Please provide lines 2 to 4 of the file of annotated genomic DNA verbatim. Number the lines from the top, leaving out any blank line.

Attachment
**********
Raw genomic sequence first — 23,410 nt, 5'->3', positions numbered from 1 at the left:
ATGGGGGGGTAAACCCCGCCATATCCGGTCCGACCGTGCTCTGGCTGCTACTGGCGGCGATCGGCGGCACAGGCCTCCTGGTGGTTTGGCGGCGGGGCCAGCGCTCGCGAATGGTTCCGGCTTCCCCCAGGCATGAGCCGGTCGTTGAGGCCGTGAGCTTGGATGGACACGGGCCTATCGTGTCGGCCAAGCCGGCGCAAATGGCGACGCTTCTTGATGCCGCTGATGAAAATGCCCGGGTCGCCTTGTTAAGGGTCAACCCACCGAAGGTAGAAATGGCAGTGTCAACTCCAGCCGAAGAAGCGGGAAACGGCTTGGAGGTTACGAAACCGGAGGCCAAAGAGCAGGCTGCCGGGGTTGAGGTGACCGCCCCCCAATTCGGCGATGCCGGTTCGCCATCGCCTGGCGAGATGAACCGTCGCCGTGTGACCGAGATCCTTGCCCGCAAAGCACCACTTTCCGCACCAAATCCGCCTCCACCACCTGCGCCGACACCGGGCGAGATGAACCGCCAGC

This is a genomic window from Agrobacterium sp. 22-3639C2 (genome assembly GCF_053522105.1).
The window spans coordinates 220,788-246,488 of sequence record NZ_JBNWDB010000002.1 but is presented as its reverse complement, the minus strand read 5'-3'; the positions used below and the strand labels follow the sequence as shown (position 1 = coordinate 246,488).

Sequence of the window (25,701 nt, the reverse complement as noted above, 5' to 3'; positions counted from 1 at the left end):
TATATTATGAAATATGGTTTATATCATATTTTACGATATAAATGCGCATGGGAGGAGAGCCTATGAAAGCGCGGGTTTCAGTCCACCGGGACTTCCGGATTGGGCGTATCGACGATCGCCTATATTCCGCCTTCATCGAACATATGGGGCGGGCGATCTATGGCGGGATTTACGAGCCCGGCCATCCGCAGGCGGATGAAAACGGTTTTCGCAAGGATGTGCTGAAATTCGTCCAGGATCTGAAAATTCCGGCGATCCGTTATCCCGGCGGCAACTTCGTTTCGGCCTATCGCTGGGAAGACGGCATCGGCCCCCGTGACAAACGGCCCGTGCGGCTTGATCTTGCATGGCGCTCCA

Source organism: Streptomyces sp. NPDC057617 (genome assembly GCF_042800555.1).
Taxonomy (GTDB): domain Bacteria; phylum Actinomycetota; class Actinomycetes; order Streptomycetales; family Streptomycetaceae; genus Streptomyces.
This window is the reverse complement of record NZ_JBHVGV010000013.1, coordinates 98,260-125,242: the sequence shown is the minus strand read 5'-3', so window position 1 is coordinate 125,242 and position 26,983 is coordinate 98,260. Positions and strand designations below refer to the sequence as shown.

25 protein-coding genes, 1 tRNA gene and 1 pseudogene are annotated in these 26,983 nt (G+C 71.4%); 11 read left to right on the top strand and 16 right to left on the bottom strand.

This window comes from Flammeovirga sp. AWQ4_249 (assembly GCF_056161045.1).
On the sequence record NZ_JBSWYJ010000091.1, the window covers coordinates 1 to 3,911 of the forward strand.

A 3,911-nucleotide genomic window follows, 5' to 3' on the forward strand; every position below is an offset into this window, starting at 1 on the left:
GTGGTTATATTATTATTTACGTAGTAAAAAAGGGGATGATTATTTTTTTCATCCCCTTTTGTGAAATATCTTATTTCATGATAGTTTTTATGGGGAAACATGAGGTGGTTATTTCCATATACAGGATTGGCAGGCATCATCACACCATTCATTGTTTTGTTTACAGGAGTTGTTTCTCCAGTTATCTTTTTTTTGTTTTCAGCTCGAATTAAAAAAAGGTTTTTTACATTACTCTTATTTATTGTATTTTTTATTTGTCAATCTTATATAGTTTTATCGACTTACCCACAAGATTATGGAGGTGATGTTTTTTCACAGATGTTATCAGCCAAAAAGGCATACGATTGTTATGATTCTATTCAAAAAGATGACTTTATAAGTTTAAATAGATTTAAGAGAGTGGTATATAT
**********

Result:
ATGGGGGGGTAAACCCCGCCATATCCGGTCCGACCGTGCTCTGGCTGCTACTGGCGGCGATCGGCGGCACAGGCCTCCTGGTGGTTTGGCGGCGGGGCCAGCGCTCGCGAATGGTTCCGGCTTCCCCCAGGCATGAGCCGGTCGTTGAGGCCGTGAGCTTGGATGGACACGGGCCTATCGTGTCGGCCAAGCCGGCGCAAATGGCGACGCTTCTTGATGCCGCTGATGAAAATGCCCGGGTCGCCTTGTTAAGGGTCAACCCACCGAAGGTAGAAATGGCAGTGTCAACTCCAGCCGAAGAAGCGGGAAACGGCTTGGAGGTTACGAAACCGGAGGCCAAAGAGCAGGCTGCCGGGGTTGAGGTGACCGCCCCCCAATTCGGCGATGCCGGTTCGCCATCGCCTGGCGAGATGAACCGTCGCCGTGTGACCGAGATCCTTGCCCGCAAAGCACCACTTTCCGCACCAAATCCGCCTCCACCACCTGCGCCGACACCGGGCGAGATGAACCGCCAGC

This is a genomic window from Agrobacterium sp. 22-3639C2 (genome assembly GCF_053522105.1).
The window spans coordinates 220,788-246,488 of sequence record NZ_JBNWDB010000002.1 but is presented as its reverse complement, the minus strand read 5'-3'; the positions used below and the strand labels follow the sequence as shown (position 1 = coordinate 246,488).